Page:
Argued Jan. 18, 1990.
[21 Conn.App. 236] Richard Emanuel, Branford, for appellant (defendant).
Leon F. Dalbec, Jr., Deputy Asst. State's Atty., with whom, on the brief, were Mary Galvin, State's Atty., and Frank McQuade, Asst. State's Atty., for appellee (State).
Before DALY, EDWARD Y. O'CONNELL and FOTI, JJ.
EDWARD Y. [21 Conn.App. 237] O'CONNELL, Judge.
In the first case, the defendant appeals from the judgment of conviction, after a jury trial, of sale of narcotics by a person who is not drug-dependent, in violation of General Statutes § 21a-278(b). In the second case, he appeals from the order revoking his probation and putting into effect a suspended sentence imposed for an earlier conviction.
In the first appeal, the defendant claims that the trial court erred (1) in unfairly marshalling the evidence against him in its jury instructions, (2) in refusing to charge that the information and arguments of counsel were not evidence, (3) in denying his motion to dismiss because of prearrest delay and (4) in denying his motion for a mistrial following improper remarks made by the prosecutor during closing argument. Our resolution of the appeal of the narcotics conviction necessarily controls our disposition of the claim involving the probation revocation. We find no error.
The jury could reasonably have found the following facts. On or about June 12, 1986, the defendant sold cocaine to an undercover police officer attached to the Naugatuck Valley street crime unit. The unit was engaged in an undercover investigation of narcotics trafficking in the Naugatuck Valley. The unit's work was part of a cooperative effort, ending in January, 1987, with the federal drug enforcement administration and the federal bureau of investigation.
Following the conclusion of the unit's investigation, an arrest warrant was issued for the defendant on January 28, 1987. The arrest, however, was not made until June 11, 1987. During this period, the police made [21 Conn.App. 238] numerous, but unsuccessful, attempts to take the defendant into custody. They placed the defendant's suspected residence under surveillance on many occasions, looked for the defendant in local bars, and also made inquiries among street sources, all of whom denied knowledge of the defendant's whereabouts. Eventually, however, the police learned that the defendant might be planning to leave Connecticut for an unknown Florida destination. Until that time, they had not directly approached the defendant's suspected residence for fear that he might flee if they failed to take him into custody immediately. This fear proved to be unfounded, however. When, as a last resort, an officer knocked at the defendant's door and left word that the police wanted to see him, he called the police station shortly thereafter and turned himself in.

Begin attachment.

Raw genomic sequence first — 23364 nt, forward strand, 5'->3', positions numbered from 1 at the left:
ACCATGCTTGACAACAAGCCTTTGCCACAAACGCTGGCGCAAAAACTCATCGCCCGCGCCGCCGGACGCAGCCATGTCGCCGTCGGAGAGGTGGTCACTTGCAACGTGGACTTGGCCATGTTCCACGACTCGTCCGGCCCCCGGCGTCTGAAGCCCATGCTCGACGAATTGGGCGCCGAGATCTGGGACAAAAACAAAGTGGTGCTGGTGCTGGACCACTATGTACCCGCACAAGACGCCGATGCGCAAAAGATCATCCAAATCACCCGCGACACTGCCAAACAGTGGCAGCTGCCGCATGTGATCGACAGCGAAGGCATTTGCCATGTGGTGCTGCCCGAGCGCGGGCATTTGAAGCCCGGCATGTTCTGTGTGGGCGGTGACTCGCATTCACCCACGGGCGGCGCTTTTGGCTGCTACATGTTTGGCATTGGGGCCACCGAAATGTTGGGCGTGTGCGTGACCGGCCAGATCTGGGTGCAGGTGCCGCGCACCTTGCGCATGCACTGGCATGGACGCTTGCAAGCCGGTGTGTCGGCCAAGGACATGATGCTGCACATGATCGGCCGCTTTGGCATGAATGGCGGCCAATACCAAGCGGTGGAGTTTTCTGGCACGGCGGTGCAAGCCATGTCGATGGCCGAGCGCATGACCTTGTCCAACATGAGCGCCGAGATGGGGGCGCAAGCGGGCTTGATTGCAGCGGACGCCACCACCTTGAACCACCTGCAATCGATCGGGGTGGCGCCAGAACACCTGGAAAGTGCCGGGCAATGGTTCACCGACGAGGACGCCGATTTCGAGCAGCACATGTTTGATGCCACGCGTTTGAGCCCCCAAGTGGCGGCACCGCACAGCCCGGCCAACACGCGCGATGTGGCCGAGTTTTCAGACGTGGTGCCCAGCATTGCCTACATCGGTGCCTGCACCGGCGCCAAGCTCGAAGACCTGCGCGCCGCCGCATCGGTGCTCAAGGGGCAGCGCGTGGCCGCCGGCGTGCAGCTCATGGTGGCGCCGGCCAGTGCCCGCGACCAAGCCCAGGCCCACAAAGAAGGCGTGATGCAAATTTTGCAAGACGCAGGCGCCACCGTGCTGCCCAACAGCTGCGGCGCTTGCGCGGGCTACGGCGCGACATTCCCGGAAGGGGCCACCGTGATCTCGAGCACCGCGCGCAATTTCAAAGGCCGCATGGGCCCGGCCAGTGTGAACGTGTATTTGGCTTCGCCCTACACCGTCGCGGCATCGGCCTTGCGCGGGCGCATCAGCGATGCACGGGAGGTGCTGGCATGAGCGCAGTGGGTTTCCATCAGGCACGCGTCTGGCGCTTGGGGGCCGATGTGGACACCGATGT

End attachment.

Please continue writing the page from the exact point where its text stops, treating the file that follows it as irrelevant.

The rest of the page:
In his first claim, the defendant argues that the trial court, in summarizing the facts during the jury instructions, marshalled the state's evidence to the virtual exclusion of the defendant's. This, he asserts, had the effect of a directed verdict for the state and violated his federal and state constitutional rights to a fair trial.  Specifically, he contends that he presented an alibi defense and was entitled to have the court relate to the jury the facts supporting this defense. We do not agree.
We have long recognized that a judge's instructions to the jury may not concentrate solely on the state's case and exclude evidence presented by the defendant, thereby sinking the defendant's case completely out of view. State v. Gallman, 16 Conn.App. 433, 434-35, [21 Conn.App. 239] 547 A.2d 932 (1988).
It is also true, however, that because the state has the burden of proof, it will often present the majority of the evidence. Consequently, the trial court, when instructing the jury, will more likely than not spend more time discussing state's evidence than the defendant's. State v. LaCasse, 9 Conn.App. 79, 84, 516 A.2d 145, cert. denied, 201 Conn. 815, 518 A.2d 72 (1986). In this case, the state presented a much greater quantity of evidence upon which the court could comment than the defendant presented.
The defendant was the only witness testifying on his behalf, and his testimony was limited to an assertion that while he could not remember specifically where he was on the night in question, he was not present when the alleged drug sale took place. Therefore, he claims, he could not have made the sale to the undercover officer. The law does not require "exact parity in the time spent on comments on both the prosecution and defense portions of a case"; State v. Cazimovski, 20 Conn.App. 190, 192-93, 565 A.2d 254 (1989); nor is it error for the court to comment on the claims of one party in more detail and at greater length than those of the opposition. State v. LaCasse, supra, 9 Conn.App. at 85, 516 A.2d 145. Whenever a court comments on the evidence, " ' "the charge must to some extent uncover the weakness of a weak case, the difficulties of a difficult case, or the strength of a strong case." ...' " (Citations omitted.) Id.
Furthermore, it is rudimentary jurisprudence that the jury charge must be considered as a whole to see if the case was fairly presented to the jury. State v. Sinclair, 20 Conn.App. 586, 597, 569 A.2d 551 (1990). The jury was properly instructed on at least two occasions that its recollection of the evidence, and not the trial court's, was controlling.  The charge, taken as a whole, [21 Conn.App. 240] was ...